a furnace unit designed for electroslag remelting. It has mechanisms for feeding a consumable electrode into the slag bath and a bottom plate, on which is mounted a crystallizer for ingot forming or mechanisms for moving the crystallizer and ingot with the bottom plate during the melting process (Figure 1). Electroslag furnaces usually operate on alternating current at the frequencies specified for mains used in industry or at lower frequencies; some types operate on direct current. The power rating of the furnace transformer may be as high as 5–10 megavolt-amperes.
A typical electroslag furnace is a batch unit; small, continuous-action types also exist. Distinctions are made between single-phase and three-phase, single-wire and two-wire, single-electrode and multielectrode, and single-position and multiposition, and specialized and universal (general-purpose) types. The slag is subjected to prior melting in a flux-melting electric furnace with a graphite lining and a graphite electrode. It is then poured into the crystallizer via a siphon device or directly from above. Electric current is switched on, and the consumable electrode begins to be fed into the slag bath. The process is automatically programmed. After an ingot has been melted over a specified length, the ingot head is fed completely into the bath, and the current is then switched off. The molten slag is poured off from the crystallizer, which is then raised and the ingot is stripped off. After the electrode butt has been removed and a new consumable electrode has been mounted in the electrode holder, the furnace is ready for the next cycle. The specific energy consumption of an electroslag furnace ranges from 1,000 to 1,500 kilowatt-hours per ton. The flux consumption may be as high as 5 percent of the weight of the ingot, and the water consumption for cooling the crystallizer, bottom plate, electrode holder, and current-conducting parts may reach 500 cu m/hr.
The world’s first industrial electroslag furnaces were designed and constructed at the E. O. Paton Institute of Electric Welding of the Academy of Sciences of the Ukrainian SSR. Electroslag furnaces were placed in operation in 1958 at the Dneprospetsstal’ and New Kramatorsk machine-building plants. Modern single-phase, four-electrode, two-wire electroslag furnaces for melting slab ingots weighing up to 40 tons (500 mm thick, 2,500 mm wide, and more than 4 m high) have two 3,500-kilowatt furnace transformers. They operate with electrodes and a crystallizer that undergo converging feed motions; the movable crystallizer is short, with a broad upper section. The units are equipped with systems for blasting gas mixtures through the slag and metal baths, secondary cooling, and heating of the bottom part of the ingot (Figure 2). The melting time for a 40-ton ingot may extend to 16 hr. The output G (in kg/hr) of an electroslag furnace is determined from the empirical formula G = D, where D is the side of a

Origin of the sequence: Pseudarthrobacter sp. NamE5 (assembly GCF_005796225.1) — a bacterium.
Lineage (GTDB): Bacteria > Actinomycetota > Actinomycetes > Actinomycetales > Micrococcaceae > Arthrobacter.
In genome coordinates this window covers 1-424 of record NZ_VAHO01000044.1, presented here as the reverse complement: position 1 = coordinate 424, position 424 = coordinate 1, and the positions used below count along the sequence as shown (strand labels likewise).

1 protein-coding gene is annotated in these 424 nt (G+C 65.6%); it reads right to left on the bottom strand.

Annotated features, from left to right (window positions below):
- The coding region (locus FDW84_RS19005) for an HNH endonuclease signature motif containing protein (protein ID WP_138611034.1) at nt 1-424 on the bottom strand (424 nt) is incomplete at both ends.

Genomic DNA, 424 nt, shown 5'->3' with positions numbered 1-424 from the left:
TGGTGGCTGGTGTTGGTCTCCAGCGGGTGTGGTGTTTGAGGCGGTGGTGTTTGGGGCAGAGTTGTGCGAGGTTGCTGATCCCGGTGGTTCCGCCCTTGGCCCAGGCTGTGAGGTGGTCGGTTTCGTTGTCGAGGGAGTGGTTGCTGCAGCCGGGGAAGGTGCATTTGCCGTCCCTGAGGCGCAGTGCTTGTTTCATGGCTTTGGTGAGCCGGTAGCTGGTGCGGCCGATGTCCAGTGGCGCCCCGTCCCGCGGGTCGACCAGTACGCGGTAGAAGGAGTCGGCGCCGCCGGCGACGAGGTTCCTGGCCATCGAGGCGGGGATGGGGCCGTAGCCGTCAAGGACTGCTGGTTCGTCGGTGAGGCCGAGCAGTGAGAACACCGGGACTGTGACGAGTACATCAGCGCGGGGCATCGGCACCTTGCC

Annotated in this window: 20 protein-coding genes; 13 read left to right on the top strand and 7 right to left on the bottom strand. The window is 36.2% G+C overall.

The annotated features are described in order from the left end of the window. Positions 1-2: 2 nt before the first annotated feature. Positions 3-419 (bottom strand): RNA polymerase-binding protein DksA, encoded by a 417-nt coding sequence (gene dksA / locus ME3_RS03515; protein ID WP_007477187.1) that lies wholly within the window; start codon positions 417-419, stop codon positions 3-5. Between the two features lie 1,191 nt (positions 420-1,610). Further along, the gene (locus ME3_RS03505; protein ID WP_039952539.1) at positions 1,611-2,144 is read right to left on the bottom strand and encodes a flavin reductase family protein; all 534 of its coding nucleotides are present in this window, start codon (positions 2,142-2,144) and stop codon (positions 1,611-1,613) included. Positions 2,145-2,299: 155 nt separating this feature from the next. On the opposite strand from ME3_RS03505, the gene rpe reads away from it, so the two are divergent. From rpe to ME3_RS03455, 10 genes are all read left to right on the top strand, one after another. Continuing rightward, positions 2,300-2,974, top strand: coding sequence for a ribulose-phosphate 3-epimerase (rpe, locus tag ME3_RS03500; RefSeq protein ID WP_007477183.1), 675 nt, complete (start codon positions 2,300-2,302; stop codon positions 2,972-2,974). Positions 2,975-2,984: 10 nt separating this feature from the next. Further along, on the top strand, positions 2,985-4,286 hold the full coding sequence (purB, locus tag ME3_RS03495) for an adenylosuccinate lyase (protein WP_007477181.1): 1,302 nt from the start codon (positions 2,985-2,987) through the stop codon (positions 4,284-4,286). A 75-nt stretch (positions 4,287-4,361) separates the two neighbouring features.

square (blooming-mill) ingot, the broad face of a slabbing-mill ingot, the diameter of a solid round ingot, or the outside diameter of a hollow ingot (in mm).
Many types of electroslag furnaces are in operation in the USSR in specialized shops of metallurgical plants (for the production of rolling-mill ingots weighing up to 8 tons and slab ingots weighing up to 20–40 tons) and heavy machine-building plants (for the production of foundry ingots weighing up to 200 tons).
After the initial installations in the USSR, electroslag furnaces were constructed in Great Britain, the Federal Republic of Germany, the USA, and Japan. Electroslag furnaces have also been constructed and operated under Soviet license in France, Japan, Sweden, Bulgaria, Poland, Rumania, and Yugoslavia. Automatic control systems for electroslag furnaces are being developed in the USSR, the USA, and the Federal Republic of Germany.
REFERENCEElektroshlakovye pechi. Kiev, 1976.
B. I. MEDOVAR